Categories
Websites & Domains

SiteUpTime – Web Site Monitoring

I came across SiteUpTime.com which does web site monitoring, as the name implies. They offer a free plan which I just signed up for to monitor The OS Quest.

The free plan includes:

  • 1 Monitor
  • 30 or 60 minute check intervals
  • 4 Monitoring Locations
  • Email Alerts
  • Monthly Reports
  • Online Statistics
  • Control Panel
  • Web Server Monitoring (http)
  • Email Server Monitoring (pop3)
  • Email Server Monitoring (smtp)
  • FTP Server Monitoring (ftp)
  • Public Statistics

There are some reguirements on the free account. You need to link to their site (I added a badge to the right sidebar) and you need to agree to receive occassional emails about their services. Plus you can only have one free account.

The way the system works is you specify a primary location (of the four) when creating the monitor. If the site in not accessible from the selected monitor then additional locations will be checked. The locations are San Fransisco, Chicago, New York and London.

The also have Premium and Advanced plans which increase the number of monitors, frequency of monitoring and the type of services that can be monitored.

It’s worth noting that your monitoring services, not servers. So if you want to monitor both ftp, web and email on a server you’ll need three monitors.

I just signed up so I can’t really say if the service is as good as it seems. But, it will be interesting to see how Bluehost does, even though a 30 minute interval leaves a lot of time for unnoticed server reboots.

Categories
Mac OS X

Superduper!: Disk Cloning/Backup For Mac

Image in this post have been lost.

I’d purchased and used Superduper! with my Mac Mini but when I moved to the iMac I stopped using it. I had used it as a cloner and I didn’t really want to do clones as my primary backup anymore (so I thought) so I switched to Apple Backup. Apple Backup has it’s faults (that’s a different story so see my Apple Backup post) so I decided to give Superduper! another spin for doing backups.

I don’t remember if I ever used Superduper! on my iMac but it was already installed so I fired it up. I was immediately prompted that there was an upgrade ready, version 2.1.4(82) [from 1.5.5 (v74)] so I clicked the button to do the upgrade. It came up as an unregistered version which answered the question if I had used it. The unregistered version does provide a subset of features that will never expire but I dug out the registration number and plugged it into the software.

Installation

Installation is simple. The download is a disk image file (.dmg), open it via double-clicking and drag the SuperDuper! icon to your Applications folder.

Using SuperDuper!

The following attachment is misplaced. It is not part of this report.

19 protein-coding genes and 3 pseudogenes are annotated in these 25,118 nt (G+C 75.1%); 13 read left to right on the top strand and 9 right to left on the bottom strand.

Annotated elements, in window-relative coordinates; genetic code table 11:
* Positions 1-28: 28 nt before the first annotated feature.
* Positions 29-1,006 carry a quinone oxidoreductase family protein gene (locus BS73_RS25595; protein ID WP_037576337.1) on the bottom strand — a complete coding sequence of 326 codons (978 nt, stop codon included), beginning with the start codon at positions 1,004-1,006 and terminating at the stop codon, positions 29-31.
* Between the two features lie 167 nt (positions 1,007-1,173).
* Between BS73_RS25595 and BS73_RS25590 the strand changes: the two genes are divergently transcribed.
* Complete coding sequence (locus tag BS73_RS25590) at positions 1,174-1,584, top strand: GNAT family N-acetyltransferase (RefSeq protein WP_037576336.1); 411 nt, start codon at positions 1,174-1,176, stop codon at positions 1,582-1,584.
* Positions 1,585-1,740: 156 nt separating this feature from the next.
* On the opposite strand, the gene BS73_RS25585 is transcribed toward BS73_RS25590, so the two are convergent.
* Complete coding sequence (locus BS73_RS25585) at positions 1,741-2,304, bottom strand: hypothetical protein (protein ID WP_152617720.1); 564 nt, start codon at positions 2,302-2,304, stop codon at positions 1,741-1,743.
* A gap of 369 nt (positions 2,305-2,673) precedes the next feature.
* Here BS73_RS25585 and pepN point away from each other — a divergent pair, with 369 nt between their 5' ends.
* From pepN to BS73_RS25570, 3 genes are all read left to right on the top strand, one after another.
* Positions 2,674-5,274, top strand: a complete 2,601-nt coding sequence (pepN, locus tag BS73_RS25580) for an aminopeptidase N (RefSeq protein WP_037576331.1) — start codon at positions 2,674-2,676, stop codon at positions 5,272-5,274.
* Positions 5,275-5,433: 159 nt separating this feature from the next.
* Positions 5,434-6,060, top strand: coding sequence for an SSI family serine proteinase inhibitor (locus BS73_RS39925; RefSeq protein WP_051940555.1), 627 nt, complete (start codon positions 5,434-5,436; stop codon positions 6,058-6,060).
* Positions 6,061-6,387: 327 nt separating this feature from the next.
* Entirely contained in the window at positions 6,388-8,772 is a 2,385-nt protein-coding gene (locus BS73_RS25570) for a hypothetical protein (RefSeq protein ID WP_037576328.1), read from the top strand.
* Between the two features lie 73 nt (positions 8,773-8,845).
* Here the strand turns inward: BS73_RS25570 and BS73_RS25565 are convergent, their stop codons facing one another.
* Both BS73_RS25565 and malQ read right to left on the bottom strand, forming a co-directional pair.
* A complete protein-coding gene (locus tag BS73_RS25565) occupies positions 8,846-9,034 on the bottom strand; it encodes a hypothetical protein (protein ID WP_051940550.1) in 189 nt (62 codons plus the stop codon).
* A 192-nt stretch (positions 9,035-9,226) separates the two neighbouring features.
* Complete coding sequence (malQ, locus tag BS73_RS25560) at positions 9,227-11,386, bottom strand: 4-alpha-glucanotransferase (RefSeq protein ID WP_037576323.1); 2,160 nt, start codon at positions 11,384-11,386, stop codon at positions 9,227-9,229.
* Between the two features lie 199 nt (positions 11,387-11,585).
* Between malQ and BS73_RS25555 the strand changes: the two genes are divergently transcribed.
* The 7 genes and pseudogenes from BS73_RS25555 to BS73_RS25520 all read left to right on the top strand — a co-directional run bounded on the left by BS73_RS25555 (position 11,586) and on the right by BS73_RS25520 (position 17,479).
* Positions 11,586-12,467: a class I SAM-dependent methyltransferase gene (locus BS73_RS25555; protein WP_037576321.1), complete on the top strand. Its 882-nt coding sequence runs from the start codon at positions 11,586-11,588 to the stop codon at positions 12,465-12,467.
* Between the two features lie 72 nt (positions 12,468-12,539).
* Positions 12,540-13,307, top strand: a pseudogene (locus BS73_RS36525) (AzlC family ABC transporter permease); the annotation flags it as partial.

First I started with the basics. I wanted a backup of my home directory, not a clone of the hard disk. This way my backup uses less space and I can put other files on the target drive. When SuperDuper! starts the main screen is displayed.

The first time the program starts the fields up to are blank.

The “Copy” field is the source. You can pick any source drive, internal, external, iPod, USB thumb drives, etc… You do not pick a directory in this field but can limit the copy later. For the “To” (destination) you also pick any drive (other than the source). The destination has to have enough space for the actual files but can be smaller than the source if there’s enough free space for the files.

The “Using” field contains the pre-built (out of the box) scripts for file selection. You can also create your own scripts but that’s beyond the scopt of this review. The “Using” (script) choices are shown in this screenshot.

“Backup – user files” will backup your home directory. “Backup – all files” will clone the entire hard disk except for certain files that Apple says shouldn’t be cloned.

The “Sandbox…” selections are a nice feature of SuperDuper but aren’t really backups. The sandbox creates a bootable copy of your system on another drive (or partition) but the data is shared with you regular boot drive. The sandbox helps you recover quickly if your boot partition fails but your data is not duplcated.

Currently, I only use SuperDuper to backup my user directory on my iMac. On my Mac Mini I cloned the entire drive and could boot off of either drive at any time. I’ll concentrate on my iMac here. I backup it up to a Disk Image. There are two disk image destination options. The first, which is the one I use, is “Read/Write “Sparse” Image. The sparse image can be used over and over and it will grow to accommodate the data. The second type is a “Read Only Disk Image”. This is recreated in full each time. “Read Only Disk Image” is recommended when multiple systems are being restored from a single image.

Then you have a choice of options. You can repair permissions before the copy (only available when doing a full clone). You can do a “Smart Update” which means it will only make the changes (add/modify/delete) necessary to make the destination match the source. It’s much quicker to do the backup this way. You can also optionally erase the destination instead and start fresh. Other options include only copying new or updated files (nothing is deleted). These last two items are intended for merging images and should not be used to create a bootable disk.